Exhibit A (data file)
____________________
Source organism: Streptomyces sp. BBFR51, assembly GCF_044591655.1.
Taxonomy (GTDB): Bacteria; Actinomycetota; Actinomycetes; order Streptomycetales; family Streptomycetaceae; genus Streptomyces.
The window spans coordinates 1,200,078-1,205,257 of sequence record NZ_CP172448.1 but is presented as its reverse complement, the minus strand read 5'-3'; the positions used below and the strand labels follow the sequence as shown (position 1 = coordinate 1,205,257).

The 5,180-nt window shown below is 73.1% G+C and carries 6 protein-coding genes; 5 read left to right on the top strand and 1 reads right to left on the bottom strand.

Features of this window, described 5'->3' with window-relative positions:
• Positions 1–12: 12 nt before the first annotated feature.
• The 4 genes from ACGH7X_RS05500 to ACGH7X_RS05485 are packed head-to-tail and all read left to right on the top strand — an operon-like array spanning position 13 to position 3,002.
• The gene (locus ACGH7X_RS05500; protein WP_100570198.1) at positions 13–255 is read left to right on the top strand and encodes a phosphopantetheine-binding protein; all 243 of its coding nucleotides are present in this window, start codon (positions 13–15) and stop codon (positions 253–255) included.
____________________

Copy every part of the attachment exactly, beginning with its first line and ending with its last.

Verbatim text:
Source organism: Streptomyces sp. BBFR51, assembly GCF_044591655.1.
Taxonomy (GTDB): Bacteria; Actinomycetota; Actinomycetes; order Streptomycetales; family Streptomycetaceae; genus Streptomyces.
The window spans coordinates 1,200,078-1,205,257 of sequence record NZ_CP172448.1 but is presented as its reverse complement, the minus strand read 5'-3'; the positions used below and the strand labels follow the sequence as shown (position 1 = coordinate 1,205,257).

The 5,180-nt window shown below is 73.1% G+C and carries 6 protein-coding genes; 5 read left to right on the top strand and 1 reads right to left on the bottom strand.

Features of this window, described 5'->3' with window-relative positions:
• Positions 1–12: 12 nt before the first annotated feature.
• The 4 genes from ACGH7X_RS05500 to ACGH7X_RS05485 are packed head-to-tail and all read left to right on the top strand — an operon-like array spanning position 13 to position 3,002.
• The gene (locus ACGH7X_RS05500; protein WP_100570198.1) at positions 13–255 is read left to right on the top strand and encodes a phosphopantetheine-binding protein; all 243 of its coding nucleotides are present in this window, start codon (positions 13–15) and stop codon (positions 253–255) included.